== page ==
Book Review: The Plural Marriage Revelation

This is a book review for The Plural Marriage Revelation by William Victor Smith. It is a part of the Textual Studies of the Doctrine and Covenants series published by Greg Kofford Books. 


As a YSA not that long ago, I ventured into the world of online dating. (No, I did not meet my eventual husband that way.) But I did meet some nice guys, and some strange guys, and some great guys, and mostly, I had fun. Often I had a single date, and it was clear the guy was not for me. I had my own list of first-date deal-breakers (as did the guys), and as Mormons, we often seemed to get down to business pretty quickly. After all—if we weren’t going to be a match—we needed to be on the hunt for someone else!


One not particularly memorable date was turned into a brief meeting— we didn’t get beyond the front door of my dormitory. He was strikingly handsome, to be honest. I am sure he worked out. But after chatting for about 3 minutes about where he was from and about his family, he dropped the fact that his “sister nearly left the church because of polygamy.” He looked at me very seriously as he (possibly? thankfully?) over-shared that information. “She just could not come to terms with the fact that she would have to submit to her husband and be the first of many wives.”


He looked away reverently, yet very seriously, and continued. “Before I can think seriously about taking you out on a date, I need to know if you have a problem with polygamy.” Like many singles in my mid-twenties, I was keenly skilled at managing my first-date facial expressions. But my pokerface at that moment was red-flagging all of the “tells”.  It wasn’t the first, or last time a Mormon man implied that I could be one of his wives. But each time, I had the same visceral reaction: diffuse the situation and run.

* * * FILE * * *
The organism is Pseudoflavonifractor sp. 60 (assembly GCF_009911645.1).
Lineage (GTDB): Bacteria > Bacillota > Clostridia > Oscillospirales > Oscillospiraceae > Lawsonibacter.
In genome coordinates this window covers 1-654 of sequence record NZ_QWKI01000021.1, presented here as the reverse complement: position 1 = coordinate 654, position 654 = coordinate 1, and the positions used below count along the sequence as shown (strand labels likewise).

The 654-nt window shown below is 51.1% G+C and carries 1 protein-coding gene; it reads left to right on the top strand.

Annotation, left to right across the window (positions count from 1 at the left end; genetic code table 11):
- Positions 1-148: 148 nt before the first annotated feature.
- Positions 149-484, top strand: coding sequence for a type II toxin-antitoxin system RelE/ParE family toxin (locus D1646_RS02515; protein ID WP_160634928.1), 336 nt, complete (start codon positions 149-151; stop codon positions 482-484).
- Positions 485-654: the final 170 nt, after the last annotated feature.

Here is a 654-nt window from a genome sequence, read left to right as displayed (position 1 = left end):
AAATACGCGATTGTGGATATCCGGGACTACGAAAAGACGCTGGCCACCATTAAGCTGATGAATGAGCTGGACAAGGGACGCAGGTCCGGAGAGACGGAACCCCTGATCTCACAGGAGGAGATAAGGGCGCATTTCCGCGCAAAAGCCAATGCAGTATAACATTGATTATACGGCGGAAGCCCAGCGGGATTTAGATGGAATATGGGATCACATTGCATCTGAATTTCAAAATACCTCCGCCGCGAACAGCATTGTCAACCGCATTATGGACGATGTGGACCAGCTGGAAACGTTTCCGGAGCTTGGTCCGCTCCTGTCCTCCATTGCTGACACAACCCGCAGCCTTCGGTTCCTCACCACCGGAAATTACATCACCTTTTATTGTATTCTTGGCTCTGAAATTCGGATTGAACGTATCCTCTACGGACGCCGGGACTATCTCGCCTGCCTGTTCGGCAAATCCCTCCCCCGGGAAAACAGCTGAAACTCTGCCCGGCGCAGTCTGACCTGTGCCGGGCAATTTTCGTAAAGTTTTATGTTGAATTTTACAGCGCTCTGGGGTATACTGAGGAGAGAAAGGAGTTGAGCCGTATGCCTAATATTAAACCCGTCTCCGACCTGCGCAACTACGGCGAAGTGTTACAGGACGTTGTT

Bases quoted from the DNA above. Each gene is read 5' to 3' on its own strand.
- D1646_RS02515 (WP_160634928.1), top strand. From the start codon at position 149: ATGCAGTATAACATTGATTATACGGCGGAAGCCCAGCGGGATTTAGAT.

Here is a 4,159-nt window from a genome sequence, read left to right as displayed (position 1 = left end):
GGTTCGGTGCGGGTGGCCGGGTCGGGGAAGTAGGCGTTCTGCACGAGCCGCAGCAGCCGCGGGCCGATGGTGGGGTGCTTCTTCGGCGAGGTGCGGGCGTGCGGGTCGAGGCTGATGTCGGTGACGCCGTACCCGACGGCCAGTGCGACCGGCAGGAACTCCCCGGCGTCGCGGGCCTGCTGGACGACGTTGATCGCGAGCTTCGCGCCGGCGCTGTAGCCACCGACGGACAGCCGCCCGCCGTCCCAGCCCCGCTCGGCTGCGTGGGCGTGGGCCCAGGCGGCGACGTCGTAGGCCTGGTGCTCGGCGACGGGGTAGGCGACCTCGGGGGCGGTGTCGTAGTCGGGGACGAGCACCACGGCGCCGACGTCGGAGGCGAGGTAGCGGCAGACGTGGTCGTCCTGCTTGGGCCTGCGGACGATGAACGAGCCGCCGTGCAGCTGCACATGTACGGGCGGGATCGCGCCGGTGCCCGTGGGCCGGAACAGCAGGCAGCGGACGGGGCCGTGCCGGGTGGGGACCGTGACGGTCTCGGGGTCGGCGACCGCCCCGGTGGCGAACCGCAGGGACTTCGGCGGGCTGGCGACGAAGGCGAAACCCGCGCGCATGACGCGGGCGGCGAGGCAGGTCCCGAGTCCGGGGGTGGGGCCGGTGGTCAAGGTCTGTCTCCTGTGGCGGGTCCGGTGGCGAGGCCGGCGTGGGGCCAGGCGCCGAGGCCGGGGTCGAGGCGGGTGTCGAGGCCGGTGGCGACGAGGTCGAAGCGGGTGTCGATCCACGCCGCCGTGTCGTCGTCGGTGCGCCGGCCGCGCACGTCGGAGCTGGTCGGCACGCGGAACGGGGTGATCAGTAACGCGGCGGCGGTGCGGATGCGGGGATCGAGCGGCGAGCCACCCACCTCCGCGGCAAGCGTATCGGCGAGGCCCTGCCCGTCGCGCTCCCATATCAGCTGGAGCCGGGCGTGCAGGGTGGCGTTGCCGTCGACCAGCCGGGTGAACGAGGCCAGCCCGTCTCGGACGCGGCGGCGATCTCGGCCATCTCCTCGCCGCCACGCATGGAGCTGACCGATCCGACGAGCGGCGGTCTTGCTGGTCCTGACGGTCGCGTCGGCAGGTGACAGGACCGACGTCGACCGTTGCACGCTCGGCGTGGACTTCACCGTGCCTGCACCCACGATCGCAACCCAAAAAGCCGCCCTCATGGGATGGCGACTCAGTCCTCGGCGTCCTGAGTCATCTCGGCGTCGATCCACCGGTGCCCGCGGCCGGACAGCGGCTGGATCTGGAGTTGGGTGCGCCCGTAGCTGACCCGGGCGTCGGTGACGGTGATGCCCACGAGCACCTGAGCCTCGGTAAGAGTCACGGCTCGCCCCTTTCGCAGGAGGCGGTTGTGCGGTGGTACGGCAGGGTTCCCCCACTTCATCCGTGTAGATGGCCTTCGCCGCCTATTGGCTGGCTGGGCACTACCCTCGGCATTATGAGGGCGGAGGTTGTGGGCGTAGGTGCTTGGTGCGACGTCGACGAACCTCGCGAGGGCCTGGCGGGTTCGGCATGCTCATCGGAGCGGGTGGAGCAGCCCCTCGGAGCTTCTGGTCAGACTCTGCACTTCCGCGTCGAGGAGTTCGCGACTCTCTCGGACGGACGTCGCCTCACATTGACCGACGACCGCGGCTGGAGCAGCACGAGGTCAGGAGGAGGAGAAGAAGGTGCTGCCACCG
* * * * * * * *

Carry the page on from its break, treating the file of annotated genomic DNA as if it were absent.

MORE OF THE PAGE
So I made a joke about how I was okay with it as long as I got to have as many husbands as I wanted, too. He didn’t think that was funny. Without missing a beat, he sweetly asked, “I need to know if you’re prepared to share me with other women when the time comes.” I almost laughed, flabbergasted at how increasingly asinine this situation was becoming. But I didn’t laugh, and without any lies (white or otherwise), we both concluded that going on a date was not something either of us were comfortable with.


And I robustly prayed to thank God for the security locks on the dormitory doors.


I wish I could say that this was the end of the story, but it is not. At least not for Mormon women. And quite frankly, I think most Mormon women have had similar conversations with potential Mormon marriage partners. Though I can’t even recall the name of the-date-that-never-happened, my interaction with him was not new, or even old. Polygamy is a part of Mormon heritage and history. We own it as members of the church and the discussions about it are possibly as heated now as when it was clandestinely practiced in the early church days in Nauvoo.


Thankfully, William Victor Smith’s (WSmith, no relation to Joseph Smith, Jr.)Textual Studies of the Doctrine and Covenants: The Plural Marriage Revelation offers a fresh look on a topic that so many of us fear and/or are sickened to consider. This book, a part of Greg Kofford Books’ Contemporary Studies in Scripture is fundamental footing to understand the background of the revelation and structure in which the section of the Doctrine and Covenants was developed.